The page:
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State news briefs
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CALIFORNIA MAY BAN GAY TEEN 'CONVERSION' THERAPY: SACRAMENTO  (AP) — A first-of-its-kind ban on a controversial form of psychotherapy aimed at making gay people straight is speeding through the California statehouse.

Supporters say the legislation, which passed its final Senate committee Tuesday, is necessary because such treatments are ineffective and harmful.

"This therapy can be dangerous," said the bill's author Sen. Ted Lieu. He added the treatments can "cause extreme depression and guilt" that sometimes leads to suicide.

Conservative religious groups emphatically reject that view of sexual orientation therapy and say the ban would interfere with parents' rights to seek appropriate psychological care for their children.

The bill would prohibit so-called reparative therapy for minors and obligate adults to sign a release form that states that the counseling is ineffective and possibly dangerous. It passed the committee 3-1.

MAN CONVICTED OF GIVING PORN TO 11-YEAR-OLD BOY: VICTORVILLE  (AP) — A Southern California registered sex offender faces up to six years in prison for giving a hardcore pornographic video to an 11-year-old neighbor boy.

A San Bernardino County jury on Monday convicted 49-year-old Russell Arthur Bender of giving harmful material to a minor in an effort to seduce the boy for sex. He will be sentenced June 5 in Victorville.

Bender befriended the victim and his mother when they moved into a Hesperia trailer park where he lives.

The prosecutor says the boy went to Bender's home alone three years ago and the defendant gave the youngster the porn video and an adult magazine.

BODY FOUND IN HOLE COULD BE MISSING SO. CAL HIKER:  BORREGO SPRINGS  (AP) — A body found in a deep mudhole may be that of a hiker who vanished on Easter in the Southern California badlands.

A mine rescue team from the Los Angeles County Sheriff's Department may be called in Tuesday to recover the body.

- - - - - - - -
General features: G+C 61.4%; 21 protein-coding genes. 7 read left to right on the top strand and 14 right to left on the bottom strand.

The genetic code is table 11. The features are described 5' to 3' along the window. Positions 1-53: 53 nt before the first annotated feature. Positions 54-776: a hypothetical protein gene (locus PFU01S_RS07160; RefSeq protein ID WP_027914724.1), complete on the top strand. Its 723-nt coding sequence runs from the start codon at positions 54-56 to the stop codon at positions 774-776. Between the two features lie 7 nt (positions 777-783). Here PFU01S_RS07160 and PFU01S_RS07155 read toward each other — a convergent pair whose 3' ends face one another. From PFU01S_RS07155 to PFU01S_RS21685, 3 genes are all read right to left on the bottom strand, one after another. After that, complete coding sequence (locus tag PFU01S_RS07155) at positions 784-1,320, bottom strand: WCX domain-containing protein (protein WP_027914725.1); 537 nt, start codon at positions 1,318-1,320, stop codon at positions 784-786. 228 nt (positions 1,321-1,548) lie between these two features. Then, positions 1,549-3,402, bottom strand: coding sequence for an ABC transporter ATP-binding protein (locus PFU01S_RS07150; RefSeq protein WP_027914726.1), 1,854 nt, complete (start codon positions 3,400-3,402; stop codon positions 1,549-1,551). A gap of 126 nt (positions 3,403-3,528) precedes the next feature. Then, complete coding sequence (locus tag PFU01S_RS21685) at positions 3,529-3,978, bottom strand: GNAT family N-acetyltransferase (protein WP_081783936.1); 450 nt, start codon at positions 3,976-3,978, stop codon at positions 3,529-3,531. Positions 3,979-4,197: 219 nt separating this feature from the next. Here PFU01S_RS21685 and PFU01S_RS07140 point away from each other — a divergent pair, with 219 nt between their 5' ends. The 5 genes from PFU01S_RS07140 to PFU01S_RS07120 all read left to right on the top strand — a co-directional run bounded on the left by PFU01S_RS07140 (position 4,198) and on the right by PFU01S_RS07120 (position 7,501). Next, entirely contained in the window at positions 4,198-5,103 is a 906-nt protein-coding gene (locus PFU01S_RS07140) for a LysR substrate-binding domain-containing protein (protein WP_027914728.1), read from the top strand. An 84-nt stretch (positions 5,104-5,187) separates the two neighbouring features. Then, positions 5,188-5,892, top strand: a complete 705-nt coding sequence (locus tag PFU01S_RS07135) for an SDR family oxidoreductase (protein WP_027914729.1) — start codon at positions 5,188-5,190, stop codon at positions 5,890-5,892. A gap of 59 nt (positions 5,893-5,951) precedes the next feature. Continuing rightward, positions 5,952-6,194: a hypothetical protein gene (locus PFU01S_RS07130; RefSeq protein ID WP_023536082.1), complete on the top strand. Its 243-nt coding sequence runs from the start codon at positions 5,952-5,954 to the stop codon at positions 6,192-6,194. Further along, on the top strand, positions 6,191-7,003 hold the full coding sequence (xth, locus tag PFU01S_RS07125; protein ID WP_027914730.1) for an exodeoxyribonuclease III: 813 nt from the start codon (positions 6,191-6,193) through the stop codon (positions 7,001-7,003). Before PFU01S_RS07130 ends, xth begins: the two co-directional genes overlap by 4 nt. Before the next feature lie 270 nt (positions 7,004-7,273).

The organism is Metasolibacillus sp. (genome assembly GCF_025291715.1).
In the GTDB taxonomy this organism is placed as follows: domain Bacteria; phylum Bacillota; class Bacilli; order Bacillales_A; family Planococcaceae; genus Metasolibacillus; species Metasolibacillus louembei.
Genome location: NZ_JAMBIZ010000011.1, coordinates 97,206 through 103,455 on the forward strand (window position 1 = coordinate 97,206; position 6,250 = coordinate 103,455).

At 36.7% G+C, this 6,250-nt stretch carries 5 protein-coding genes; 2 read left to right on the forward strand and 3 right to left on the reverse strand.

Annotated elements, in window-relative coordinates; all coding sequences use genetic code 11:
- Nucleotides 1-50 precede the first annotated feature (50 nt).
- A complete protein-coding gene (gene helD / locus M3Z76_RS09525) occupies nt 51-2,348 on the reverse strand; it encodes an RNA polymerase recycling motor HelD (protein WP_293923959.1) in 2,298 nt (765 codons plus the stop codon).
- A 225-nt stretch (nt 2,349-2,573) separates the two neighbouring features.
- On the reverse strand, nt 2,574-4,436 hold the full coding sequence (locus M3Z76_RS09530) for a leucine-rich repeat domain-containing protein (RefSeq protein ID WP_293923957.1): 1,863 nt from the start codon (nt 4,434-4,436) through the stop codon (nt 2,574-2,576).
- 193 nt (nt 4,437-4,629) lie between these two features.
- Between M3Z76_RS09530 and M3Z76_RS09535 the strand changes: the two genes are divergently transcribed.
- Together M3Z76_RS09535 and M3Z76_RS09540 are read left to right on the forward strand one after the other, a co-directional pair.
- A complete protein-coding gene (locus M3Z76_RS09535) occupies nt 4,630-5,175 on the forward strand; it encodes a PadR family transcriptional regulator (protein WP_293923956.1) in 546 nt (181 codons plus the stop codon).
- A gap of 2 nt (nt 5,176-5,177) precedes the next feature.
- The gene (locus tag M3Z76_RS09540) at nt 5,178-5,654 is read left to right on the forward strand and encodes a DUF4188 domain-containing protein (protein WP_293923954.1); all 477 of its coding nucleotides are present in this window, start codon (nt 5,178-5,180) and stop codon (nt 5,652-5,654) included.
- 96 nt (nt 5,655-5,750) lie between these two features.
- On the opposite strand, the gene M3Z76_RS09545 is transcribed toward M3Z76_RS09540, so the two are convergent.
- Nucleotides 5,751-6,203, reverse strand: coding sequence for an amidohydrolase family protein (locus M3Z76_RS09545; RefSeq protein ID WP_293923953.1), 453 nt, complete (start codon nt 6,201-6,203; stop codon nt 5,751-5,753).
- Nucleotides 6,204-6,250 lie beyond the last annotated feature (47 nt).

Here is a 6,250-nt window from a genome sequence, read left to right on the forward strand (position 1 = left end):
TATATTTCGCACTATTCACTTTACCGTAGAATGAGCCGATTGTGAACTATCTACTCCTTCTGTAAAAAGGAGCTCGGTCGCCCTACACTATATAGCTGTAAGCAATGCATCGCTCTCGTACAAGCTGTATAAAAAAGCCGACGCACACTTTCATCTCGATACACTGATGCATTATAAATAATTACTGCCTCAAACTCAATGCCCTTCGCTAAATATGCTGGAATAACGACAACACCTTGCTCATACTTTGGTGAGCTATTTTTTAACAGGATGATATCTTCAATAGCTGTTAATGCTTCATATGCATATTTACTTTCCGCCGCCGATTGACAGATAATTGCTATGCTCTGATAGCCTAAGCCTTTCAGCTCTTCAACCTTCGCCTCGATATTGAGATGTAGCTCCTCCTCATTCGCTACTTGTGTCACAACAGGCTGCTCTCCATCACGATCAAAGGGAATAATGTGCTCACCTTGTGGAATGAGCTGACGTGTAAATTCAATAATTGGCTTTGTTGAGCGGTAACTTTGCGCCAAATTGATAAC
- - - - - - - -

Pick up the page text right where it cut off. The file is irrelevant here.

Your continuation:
Twenty-five-year-old Guillermo Pino was exploring mud caves in the Anzo-Borrego Desert State Park in eastern San Diego County when he vanished. He had no shoes, water or cell phone.

Hundreds of volunteers searched for days without finding him. However, Pino's family kept searching. The area is pitted with hundreds of caves.

U-T San Diego saod on Saturday, family members lowered a video camera down a 50-foot hole in a mud cave and found a body they believe could be Pino's.

PARTYING TEEN DIED OF ACUTE ALCOHOL INTOXICATION: LOS ANGELES (AP) — The coroner says a Los Angeles teenager who died after a night of partying died of acute alcohol intoxication.

The autopsy showed 17-year-old Salvador Preciado's blood-alcohol content was 0.35 percent, more than four times the legal limit to drive, when he died in March after a night of partying in the San Fernando Valley.

The Los Angeles Daily News says the Panorama High School athlete passed out after heavy drinking at a friend's birthday party.

Investigators say friends called school volunteer coach Brian Molina, who took Preciado to a friend's apartment.

Preciado's mother Irma Guevara was then called and told of her son's condition, and they added the teen had fallen asleep. When she arrived to pick him up the following morning, the 6-foot-5, 290-pound football player was dead.


SISKIYOU COUNTY CONSIDERS PROPOSAL TO BAN WOLVES: YREKA  (AP) — A word of warning to the lone wolf wandering through Northern California: Steer clear of Siskiyou County.

The Board of Supervisors is set to consider a proposal Tuesday that would attempt to ban the animal. Any that enter Siskiyou would "be destroyed."

Problem is, it's illegal under federal and state law to kill wolves, which are considered endangered in California.

But that hasn't stopped local cattleman Leo Bergeron, who is huffing and puffing about the danger that wolves could pose to people and livestock. His proposal would call for the removal, or killing, of any wolf in the county.

California's lone wolf, known as OR7, crossed the border from Oregon around Christmas, likely in search of a mate. It's currently in southwestern Modoc County.

No livestock deaths have been attributed to the wolf.